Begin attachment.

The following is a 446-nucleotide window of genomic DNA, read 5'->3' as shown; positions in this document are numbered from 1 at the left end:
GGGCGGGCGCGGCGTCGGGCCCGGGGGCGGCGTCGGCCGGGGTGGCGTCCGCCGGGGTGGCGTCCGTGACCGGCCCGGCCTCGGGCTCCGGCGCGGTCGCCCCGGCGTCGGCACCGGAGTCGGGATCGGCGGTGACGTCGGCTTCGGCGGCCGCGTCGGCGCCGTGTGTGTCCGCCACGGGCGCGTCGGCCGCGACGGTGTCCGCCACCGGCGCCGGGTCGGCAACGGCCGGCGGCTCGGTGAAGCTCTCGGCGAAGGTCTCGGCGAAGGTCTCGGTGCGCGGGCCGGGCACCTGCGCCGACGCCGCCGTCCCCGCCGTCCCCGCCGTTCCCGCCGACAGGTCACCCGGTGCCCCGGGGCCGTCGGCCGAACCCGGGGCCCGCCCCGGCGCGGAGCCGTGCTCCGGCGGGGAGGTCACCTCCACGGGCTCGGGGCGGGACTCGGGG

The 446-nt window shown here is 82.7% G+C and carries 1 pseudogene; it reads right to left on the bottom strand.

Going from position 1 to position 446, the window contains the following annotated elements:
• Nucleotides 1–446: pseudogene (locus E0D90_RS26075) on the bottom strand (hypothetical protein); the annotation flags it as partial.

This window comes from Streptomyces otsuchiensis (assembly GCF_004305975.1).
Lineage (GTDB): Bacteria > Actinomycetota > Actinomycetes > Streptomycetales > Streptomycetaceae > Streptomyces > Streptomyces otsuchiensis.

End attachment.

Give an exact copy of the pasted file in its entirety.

The following is a 446-nucleotide window of genomic DNA, read 5'->3' as shown; positions in this document are numbered from 1 at the left end:
GGGCGGGCGCGGCGTCGGGCCCGGGGGCGGCGTCGGCCGGGGTGGCGTCCGCCGGGGTGGCGTCCGTGACCGGCCCGGCCTCGGGCTCCGGCGCGGTCGCCCCGGCGTCGGCACCGGAGTCGGGATCGGCGGTGACGTCGGCTTCGGCGGCCGCGTCGGCGCCGTGTGTGTCCGCCACGGGCGCGTCGGCCGCGACGGTGTCCGCCACCGGCGCCGGGTCGGCAACGGCCGGCGGCTCGGTGAAGCTCTCGGCGAAGGTCTCGGCGAAGGTCTCGGTGCGCGGGCCGGGCACCTGCGCCGACGCCGCCGTCCCCGCCGTCCCCGCCGTTCCCGCCGACAGGTCACCCGGTGCCCCGGGGCCGTCGGCCGAACCCGGGGCCCGCCCCGGCGCGGAGCCGTGCTCCGGCGGGGAGGTCACCTCCACGGGCTCGGGGCGGGACTCGGGG

The 446-nt window shown here is 82.7% G+C and carries 1 pseudogene; it reads right to left on the bottom strand.

Going from position 1 to position 446, the window contains the following annotated elements:
• Nucleotides 1–446: pseudogene (locus E0D90_RS26075) on the bottom strand (hypothetical protein); the annotation flags it as partial.

This window comes from Streptomyces otsuchiensis (assembly GCF_004305975.1).
Lineage (GTDB): Bacteria > Actinomycetota > Actinomycetes > Streptomycetales > Streptomycetaceae > Streptomyces > Streptomyces otsuchiensis.